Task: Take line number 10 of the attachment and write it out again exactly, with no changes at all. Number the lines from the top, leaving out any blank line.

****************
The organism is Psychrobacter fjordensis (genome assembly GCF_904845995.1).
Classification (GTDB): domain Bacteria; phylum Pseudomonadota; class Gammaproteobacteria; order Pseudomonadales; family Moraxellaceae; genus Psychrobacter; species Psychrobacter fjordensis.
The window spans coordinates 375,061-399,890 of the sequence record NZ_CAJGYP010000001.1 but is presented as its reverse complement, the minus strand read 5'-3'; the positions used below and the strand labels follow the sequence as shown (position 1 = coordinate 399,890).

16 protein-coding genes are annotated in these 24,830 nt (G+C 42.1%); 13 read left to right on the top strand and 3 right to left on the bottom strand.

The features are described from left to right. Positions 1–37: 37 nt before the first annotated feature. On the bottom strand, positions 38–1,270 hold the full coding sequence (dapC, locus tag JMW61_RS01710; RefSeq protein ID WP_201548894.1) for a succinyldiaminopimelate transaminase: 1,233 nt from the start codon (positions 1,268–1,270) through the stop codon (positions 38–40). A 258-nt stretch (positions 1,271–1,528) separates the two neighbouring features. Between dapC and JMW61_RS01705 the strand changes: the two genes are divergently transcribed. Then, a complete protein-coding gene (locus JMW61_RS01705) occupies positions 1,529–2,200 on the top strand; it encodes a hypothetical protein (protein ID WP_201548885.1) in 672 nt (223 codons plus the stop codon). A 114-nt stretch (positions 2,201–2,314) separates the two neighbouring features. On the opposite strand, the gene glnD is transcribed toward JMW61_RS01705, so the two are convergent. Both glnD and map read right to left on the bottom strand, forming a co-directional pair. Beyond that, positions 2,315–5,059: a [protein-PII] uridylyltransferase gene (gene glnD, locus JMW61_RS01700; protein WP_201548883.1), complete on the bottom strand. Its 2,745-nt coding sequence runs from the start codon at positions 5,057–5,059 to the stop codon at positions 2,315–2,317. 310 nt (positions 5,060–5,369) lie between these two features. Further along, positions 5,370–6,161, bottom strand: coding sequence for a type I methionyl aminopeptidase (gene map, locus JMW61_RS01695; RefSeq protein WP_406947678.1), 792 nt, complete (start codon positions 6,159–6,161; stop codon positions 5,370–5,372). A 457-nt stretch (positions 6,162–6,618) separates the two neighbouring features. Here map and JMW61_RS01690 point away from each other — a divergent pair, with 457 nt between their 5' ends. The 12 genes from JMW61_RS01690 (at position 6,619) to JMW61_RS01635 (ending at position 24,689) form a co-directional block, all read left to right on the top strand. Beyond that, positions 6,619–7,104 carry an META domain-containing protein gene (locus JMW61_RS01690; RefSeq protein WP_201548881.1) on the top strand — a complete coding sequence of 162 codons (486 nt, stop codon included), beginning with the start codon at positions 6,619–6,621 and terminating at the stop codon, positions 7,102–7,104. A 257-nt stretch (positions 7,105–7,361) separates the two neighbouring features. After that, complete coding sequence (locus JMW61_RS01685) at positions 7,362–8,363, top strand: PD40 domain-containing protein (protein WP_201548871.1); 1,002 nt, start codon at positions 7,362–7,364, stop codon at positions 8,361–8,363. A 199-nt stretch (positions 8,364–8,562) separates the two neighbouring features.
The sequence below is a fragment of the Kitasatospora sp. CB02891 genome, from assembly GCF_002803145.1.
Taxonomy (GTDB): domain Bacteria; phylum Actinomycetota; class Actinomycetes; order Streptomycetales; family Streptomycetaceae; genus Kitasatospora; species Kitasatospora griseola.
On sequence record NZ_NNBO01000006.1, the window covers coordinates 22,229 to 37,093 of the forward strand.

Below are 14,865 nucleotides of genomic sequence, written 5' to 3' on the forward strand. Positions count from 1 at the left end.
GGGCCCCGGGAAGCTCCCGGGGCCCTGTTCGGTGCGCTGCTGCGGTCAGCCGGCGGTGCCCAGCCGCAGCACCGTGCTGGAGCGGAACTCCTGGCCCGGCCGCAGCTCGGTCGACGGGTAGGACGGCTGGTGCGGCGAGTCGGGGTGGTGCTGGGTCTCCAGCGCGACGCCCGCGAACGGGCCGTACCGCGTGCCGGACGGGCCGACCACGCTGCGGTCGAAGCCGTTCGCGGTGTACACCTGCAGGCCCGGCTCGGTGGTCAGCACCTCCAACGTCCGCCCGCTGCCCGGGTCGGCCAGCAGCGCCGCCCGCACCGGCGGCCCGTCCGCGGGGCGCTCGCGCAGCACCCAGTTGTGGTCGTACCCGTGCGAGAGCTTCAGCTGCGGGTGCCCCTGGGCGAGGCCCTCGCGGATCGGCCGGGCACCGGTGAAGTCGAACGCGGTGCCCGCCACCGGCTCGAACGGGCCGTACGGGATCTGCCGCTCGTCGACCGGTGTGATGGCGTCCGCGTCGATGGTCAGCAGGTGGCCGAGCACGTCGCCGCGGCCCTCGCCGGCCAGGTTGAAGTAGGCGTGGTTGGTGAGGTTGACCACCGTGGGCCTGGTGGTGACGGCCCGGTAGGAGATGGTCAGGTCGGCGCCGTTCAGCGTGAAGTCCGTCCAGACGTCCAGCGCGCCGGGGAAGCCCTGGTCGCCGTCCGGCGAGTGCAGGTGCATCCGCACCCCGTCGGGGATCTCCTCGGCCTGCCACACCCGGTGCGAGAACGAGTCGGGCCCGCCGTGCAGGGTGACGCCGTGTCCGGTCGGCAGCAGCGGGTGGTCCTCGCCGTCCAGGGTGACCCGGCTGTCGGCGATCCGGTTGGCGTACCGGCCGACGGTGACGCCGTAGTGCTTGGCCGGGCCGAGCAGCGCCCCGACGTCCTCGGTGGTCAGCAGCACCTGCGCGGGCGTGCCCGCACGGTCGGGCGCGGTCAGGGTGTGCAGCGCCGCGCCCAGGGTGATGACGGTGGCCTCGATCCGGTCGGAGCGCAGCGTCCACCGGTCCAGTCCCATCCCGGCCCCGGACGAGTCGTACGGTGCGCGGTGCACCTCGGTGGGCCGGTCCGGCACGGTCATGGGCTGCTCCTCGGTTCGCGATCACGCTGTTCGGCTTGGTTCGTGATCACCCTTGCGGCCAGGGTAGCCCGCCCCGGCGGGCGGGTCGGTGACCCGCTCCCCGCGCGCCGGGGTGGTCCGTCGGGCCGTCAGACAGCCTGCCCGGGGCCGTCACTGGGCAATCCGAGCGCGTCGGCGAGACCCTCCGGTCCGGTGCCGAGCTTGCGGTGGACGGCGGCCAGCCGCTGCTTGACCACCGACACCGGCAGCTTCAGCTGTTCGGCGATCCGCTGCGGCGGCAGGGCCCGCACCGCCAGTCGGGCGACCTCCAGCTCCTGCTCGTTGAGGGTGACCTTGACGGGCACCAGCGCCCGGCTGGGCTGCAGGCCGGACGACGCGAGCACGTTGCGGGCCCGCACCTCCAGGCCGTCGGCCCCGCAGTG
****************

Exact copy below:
GGGCCCCGGGAAGCTCCCGGGGCCCTGTTCGGTGCGCTGCTGCGGTCAGCCGGCGGTGCCCAGCCGCAGCACCGTGCTGGAGCGGAACTCCTGGCCCGGCCGCAGCTCGGTCGACGGGTAGGACGGCTGGTGCGGCGAGTCGGGGTGGTGCTGGGTCTCCAGCGCGACGCCCGCGAACGGGCCGTACCGCGTGCCGGACGGGCCGACCACGCTGCGGTCGAAGCCGTTCGCGGTGTACACCTGCAGGCCCGGCTCGGTGGTCAGCACCTCCAACGTCCGCCCGCTGCCCGGGTCGGCCAGCAGCGCCGCCCGCACCGGCGGCCCGTCCGCGGGGCGCTCGCGCAGCACCCAGTTGTGGTCGTACCCGTGCGAGAGCTTCAGCTGCGGGTGCCCCTGGGCGAGGCCCTCGCGGATCGGCCGGGCACCGGTGAAGTCGAACGCGGTGCCCGCCACCGGCTCGAACGGGCCGTACGGGATCTGCCGCTCGTCGACCGGTGTGATGGCGTCCGCGTCGATGGTCAGCAGGTGGCCGAGCACGTCGCCGCGGCCCTCGCCGGCCAGGTTGAAGTAGGCGTGGTTGGTGAGGTTGACCACCGTGGGCCTGGTGGTGACGGCCCGGTAGGAGATGGTCAGGTCGGCGCCGTTCAGCGTGAAGTCCGTCCAGACGTCCAGCGCGCCGGGGAAGCCCTGGTCGCCGTCCGGCGAGTGCAGGTGCATCCGCACCCCGTCGGGGATCTCCTCGGCCTGCCACACCCGGTGCGAGAACGAGTCGGGCCCGCCGTGCAGGGTGACGCCGTGTCCGGTCGGCAGCAGCGGGTGGTCCTCGCCGTCCAGGGTGACCCGGCTGTCGGCGATCCGGTTGGCGTACCGGCCGACGGTGACGCCGTAGTGCTTGGCCGGGCCGAGCAGCGCCCCGACGTCCTCGGTGGTCAGCAGCACCTGCGCGGGCGTGCCCGCACGGTCGGGCGCGGTCAGGGTGTGCAGCGCCGCGCCCAGGGTGATGACGGTGGCCTCGATCCGGTCGGAGCGCAGCGTCCACCGGTCCAGTCCCATCCCGGCCCCGGACGAGTCGTACGGTGCGCGGTGCACCTCGGTGGGCCGGTCCGGCACGGTCATGGGCTGCTCCTCGGTTCGCGATCACGCTGTTCGGCTTGGTTCGTGATCACCCTTGCGGCCAGGGTAGCCCGCCCCGGCGGGCGGGTCGGTGACCCGCTCCCCGCGCGCCGGGGTGGTCCGTCGGGCCGTCAGACAGCCTGCCCGGGGCCGTCACTGGGCAATCCGAGCGCGTCGGCGAGACCCTCCGGTCCGGTGCCGAGCTTGCGGTGGACGGCGGCCAGCCGCTGCTTGACCACCGACACCGGCAGCTTCAGCTGTTCGGCGATCCGCTGCGGCGGCAGGGCCCGCACCGCCAGTCGGGCGACCTCCAGCTCCTGCTCGTTGAGGGTGACCTTGACGGGCACCAGCGCCCGGCTGGGCTGCAGGCCGGACGACGCGAGCACGTTGCGGGCCCGCACCTCCAGGCCGTCGGCCCCGCAGTG